Power of the Press (1943)

Film Review


Release Date: 1943

Studio: Columbia

Director: Lew Landers

Starring: Guy Kibbee, Lee Tracy, Gloria Dickson, Otto Kruger, Larry Parks, Minor Watson

Related Discussion Topic: The 1943 Home Front

Read more about the 1943 Home Front in the Topics section.


Watson, the editor and majority owner of the New York Gazette is murdered before he can carry out his planned change in the editorial policy of his paper to a pro-war stance. The gunmen are employed by Kruger, the minority owner and manager of the newspaper, who intends to maintain the anti-war, anti-government policy of the Gazette. Watson has willed his interest in the paper to Kibbee, an old friend and the editor of a small town paper. Encouraged by Dickson, Watson's secretary, Kibbee attempts to change the anti-war policy of the paper. Kruger and his henchmen frame Parks, a young, former reporter who had spoken strongly against Watson and the policy of the paper. Tracy, the editor of the paper, has backed Kruger because his stories have sold many copies. However, convinced that Kruger has gone too far in anti-war stories and in framing the young man, Tracy joins Kibbee. Together, they gain a confession from Kruger. Kibbee delivers a strong statement about freedom and its responsibilities.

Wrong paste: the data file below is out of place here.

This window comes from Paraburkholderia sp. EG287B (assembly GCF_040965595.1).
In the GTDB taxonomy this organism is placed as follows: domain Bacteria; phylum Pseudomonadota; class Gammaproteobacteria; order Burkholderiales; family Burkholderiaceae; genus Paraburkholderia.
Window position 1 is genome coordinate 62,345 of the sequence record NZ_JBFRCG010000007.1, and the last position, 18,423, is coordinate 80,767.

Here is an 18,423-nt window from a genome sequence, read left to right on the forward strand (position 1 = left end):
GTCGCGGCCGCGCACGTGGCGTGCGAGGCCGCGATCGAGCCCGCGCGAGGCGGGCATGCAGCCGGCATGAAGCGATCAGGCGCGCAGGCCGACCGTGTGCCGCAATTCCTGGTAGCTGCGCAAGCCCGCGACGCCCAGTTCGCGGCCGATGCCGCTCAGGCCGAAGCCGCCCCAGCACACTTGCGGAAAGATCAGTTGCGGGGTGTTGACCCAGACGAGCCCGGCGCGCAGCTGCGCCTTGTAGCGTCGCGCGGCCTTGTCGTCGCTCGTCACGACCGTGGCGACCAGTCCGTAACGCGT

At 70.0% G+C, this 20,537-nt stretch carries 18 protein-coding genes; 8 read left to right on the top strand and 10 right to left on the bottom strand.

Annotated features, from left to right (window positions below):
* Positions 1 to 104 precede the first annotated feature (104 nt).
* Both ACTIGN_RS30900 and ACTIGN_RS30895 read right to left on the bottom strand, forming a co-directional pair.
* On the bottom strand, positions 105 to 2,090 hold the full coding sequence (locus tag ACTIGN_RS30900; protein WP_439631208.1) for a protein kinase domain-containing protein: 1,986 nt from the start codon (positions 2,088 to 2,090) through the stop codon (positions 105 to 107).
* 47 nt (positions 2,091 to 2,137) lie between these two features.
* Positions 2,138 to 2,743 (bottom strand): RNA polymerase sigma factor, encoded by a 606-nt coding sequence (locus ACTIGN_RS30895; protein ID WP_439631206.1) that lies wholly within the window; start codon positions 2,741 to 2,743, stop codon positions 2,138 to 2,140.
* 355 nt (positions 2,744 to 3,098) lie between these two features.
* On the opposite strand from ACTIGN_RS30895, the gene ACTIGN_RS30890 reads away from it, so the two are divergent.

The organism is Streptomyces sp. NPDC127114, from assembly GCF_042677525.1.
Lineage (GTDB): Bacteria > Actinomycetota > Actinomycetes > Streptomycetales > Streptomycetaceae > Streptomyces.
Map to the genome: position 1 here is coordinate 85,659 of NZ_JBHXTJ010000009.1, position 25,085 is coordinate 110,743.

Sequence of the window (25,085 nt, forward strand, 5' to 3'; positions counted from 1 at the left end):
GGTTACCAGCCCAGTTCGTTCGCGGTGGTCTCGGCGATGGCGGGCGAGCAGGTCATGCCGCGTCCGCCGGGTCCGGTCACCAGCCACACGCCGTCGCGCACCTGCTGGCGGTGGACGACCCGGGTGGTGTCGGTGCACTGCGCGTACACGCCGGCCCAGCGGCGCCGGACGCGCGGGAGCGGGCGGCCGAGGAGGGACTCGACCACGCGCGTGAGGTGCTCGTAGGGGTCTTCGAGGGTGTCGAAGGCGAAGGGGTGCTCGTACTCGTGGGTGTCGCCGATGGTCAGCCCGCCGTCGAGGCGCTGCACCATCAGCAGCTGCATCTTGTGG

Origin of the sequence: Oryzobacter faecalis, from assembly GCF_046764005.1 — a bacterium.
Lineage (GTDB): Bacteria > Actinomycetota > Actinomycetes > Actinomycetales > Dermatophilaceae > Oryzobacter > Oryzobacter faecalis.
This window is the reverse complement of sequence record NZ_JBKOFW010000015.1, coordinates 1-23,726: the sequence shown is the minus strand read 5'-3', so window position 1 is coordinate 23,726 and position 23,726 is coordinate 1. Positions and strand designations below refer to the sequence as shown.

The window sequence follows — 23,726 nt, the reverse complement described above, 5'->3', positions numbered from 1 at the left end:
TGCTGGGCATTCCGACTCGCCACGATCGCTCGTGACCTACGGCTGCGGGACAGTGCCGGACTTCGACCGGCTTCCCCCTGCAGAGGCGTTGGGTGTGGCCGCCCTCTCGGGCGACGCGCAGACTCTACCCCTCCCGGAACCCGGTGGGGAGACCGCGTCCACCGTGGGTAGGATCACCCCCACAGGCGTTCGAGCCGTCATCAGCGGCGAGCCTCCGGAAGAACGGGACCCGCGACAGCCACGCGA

The inane screenplay, based on a story by Samuel Fuller, gets across plenty of wartime patriotism and preaching about freedom and citizenship. This Columbia Pictures programmer is inexpensively produced; the few sets are plain and cheap looking.

Lee Tracy had a short period of stardom during the early 30s before his drinking problem derailed his film career. Reduced to supporting parts in programmers, he looks aged and worn but turns in a dynamic performance.